Some website software will warn you if you add a image with a duplicate file name.  Duplicate file names are a problem for search engines.    

 

 

 

 

Relevant file names are quite useful for digital marketing beyond the bounds of Google’s algorithm. Many other search engines also read file names and rank them accordingly. Most search engines cannot determine the content of a photo, but by including alt text or alt tags, search engines can read your photograph or graphics description.

I say ‘most’ because currently, Google cannot recognize image content. However, rumor has it that Google is working on image-recognition technology. In the future, Google and other search platforms may evolve and develop the ability to determine the meaning of an image.

Alt tags and alt text are also known as title attributes and were first incorporated into online imagery to help the blind determine what was being shown in the image. For the blind, computer screen readers or text-reading software could be used to translate text into speech. When vision-impaired readers would come upon an image, the words in title attributes would describe the image.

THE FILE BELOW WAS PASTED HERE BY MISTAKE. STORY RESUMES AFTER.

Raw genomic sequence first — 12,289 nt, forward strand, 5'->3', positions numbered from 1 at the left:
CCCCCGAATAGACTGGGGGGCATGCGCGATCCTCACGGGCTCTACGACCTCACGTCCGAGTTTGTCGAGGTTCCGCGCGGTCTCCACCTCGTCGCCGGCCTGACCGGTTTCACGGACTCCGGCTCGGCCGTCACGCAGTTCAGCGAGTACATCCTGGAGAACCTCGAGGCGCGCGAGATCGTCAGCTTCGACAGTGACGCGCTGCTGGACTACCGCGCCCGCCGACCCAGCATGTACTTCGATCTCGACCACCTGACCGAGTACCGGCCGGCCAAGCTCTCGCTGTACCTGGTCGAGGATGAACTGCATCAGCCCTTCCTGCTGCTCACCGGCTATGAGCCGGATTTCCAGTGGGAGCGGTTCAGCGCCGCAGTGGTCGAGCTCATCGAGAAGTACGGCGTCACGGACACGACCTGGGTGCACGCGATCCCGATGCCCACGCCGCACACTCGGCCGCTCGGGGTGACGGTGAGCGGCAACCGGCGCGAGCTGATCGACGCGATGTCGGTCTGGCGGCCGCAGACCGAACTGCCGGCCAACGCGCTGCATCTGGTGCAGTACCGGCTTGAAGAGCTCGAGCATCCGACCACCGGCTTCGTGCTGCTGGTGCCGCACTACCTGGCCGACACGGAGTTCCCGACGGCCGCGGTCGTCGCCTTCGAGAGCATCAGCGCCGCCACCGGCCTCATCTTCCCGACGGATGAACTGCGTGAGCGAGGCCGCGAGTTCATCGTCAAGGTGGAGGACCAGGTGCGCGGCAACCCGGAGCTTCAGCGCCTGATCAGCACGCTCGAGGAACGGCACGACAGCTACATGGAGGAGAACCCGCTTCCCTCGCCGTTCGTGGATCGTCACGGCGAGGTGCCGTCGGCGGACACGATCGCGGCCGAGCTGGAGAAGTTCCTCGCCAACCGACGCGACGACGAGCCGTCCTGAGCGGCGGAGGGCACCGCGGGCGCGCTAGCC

At some point, Google decided to incorporate all title attributes into their search algorithm. Only Google knows the extent to which title attributes influence search results. However, from my own experience, I know that images containing title attributes tend to find placement ahead of images with no such tags or text.

Incorporating Alt Tags and Text Into Your Website 

In a fashion similar to file names, alt tags and text should be relevant to the image, and also contain necessary keywords. One easy rule is to write your alt text as if you are describing the image to someone who cannot see it. Relevant keywords aids in the SEO aspect as well. In addition, when Google reads alt text, it compares the text to the text on the webpage, so the content must match up.

Mr Google can't tell what the photo shows, However, by reading the alt text the image in the photo is explained
Since Google can’t determine what is shown in a picture or image, it’s the alt tags that explain the image to google.